This individuation isn’t that easy. The separation from husband isn’t a cleavage; it’s no clean break. Imagine ripping a band-aid off your skin slowly, and you get the idea. We need to sort through our habits and our interpersonal relations to peel away the way he did things, uncovering the way we do things now, even if we are doing them atop a raw wound (such as it is).
Today I bought some new rakes. (In the summer purge I gave away or threw out the old rakes that had tines that bent and clattered.) But first I had to drop off son at his Sunday afternoon activity. I told him to run into the building himself. He resisted, insisting I accompany him. I can’t do that every time. The standoff led to my blood boiling and semi-shrieking outside the university gym. Not pretty, and reminiscent of the summer meltdowns. Yuck. He went on his way, and I went to a hardware store in the next town over, where I wouldn’t know anyone, and without looking the nice salesman in the eye, asked where the rakes are and bought two.
On the way back into town I stopped at my favorite retro grocery store and made sure to include horehound candies, an Appalachian remedy to soothe the throat that I’d scarred during said shrieking. I picked up daughter from friend’s house and found her scampering outside. She just ran down the driveway and into the car. Lovely. We retrieved son from his activity. He was in good spirits. “I was embarrassed when you yelled at me,” he said, with his equipment bag foisted over his shoulder. You and me both, kid, you and me both.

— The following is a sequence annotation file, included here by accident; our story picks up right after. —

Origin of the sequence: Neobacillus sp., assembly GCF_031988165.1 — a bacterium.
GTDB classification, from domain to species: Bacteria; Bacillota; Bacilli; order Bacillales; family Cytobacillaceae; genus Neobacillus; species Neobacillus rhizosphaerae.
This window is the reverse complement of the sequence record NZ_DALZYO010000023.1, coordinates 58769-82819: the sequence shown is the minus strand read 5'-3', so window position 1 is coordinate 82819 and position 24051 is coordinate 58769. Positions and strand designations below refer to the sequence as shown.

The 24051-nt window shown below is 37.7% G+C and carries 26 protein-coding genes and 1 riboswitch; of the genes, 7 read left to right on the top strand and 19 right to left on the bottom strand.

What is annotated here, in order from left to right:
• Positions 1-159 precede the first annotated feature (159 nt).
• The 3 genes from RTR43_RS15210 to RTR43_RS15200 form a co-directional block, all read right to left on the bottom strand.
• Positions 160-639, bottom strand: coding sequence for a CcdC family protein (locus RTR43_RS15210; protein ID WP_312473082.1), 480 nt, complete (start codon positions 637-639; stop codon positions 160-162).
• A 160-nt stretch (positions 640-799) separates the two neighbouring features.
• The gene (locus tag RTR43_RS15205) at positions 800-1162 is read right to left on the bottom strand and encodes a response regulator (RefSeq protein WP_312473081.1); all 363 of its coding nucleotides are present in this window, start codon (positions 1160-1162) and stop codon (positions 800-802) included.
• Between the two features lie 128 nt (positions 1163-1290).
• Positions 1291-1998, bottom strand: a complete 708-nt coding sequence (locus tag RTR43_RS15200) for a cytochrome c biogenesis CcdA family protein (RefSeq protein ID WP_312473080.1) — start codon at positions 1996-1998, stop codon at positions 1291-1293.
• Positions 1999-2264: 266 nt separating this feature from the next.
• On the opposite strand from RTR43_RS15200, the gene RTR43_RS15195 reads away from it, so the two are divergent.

When we got home I whipped up some dinner sandwiches–local roasted garlic smeared on local heated-up bakery French bread, topped with a garlicky white bean spread and local wilted kale. Son was pleased, but daughter was outside raking leaves into a pile as tall as she is. I joined her and used one of the new rakes to rake the ivy. Piles and piles of leaves came out, and most of the ivy remained. Excellent new rake. I let the Saint Bernard-looking dog out, commanding, “Get daughter!” He ran right to the leaf pile and “rescued” her, just like old times. We tied him up to the rope swing next to the leaf pile, so he could enjoy the activity.
While out there with daughter, I decided that we should plant garlic. We have some bulbs from a farmer. Husband was working on garden beds the last day he was with us. Those beds have represented nothing but inexplicable trauma to me, and I have mostly ignored them and let clover grow over them this summer. They get full sun, though, and would be a nice spot. While raking, I ventured over to the compost bin, which I haven’t gone near since I stopped composting 4+ months ago. For all those months I’ve steered clear, figuring the rat(s) have taken over it. But nay, there’s nothing in there but rich, black soil. That’s it. We’re going to add it to the garden beds and make it a nice home for the garlic bulbs.
We can’t avoid him. He is everywhere around us, but he’s not here with us. He doesn’t protect us, he doesn’t help us. So we move forward. We do it by extricating him, peeling him away, then we replace it with whatever it is we are doing now.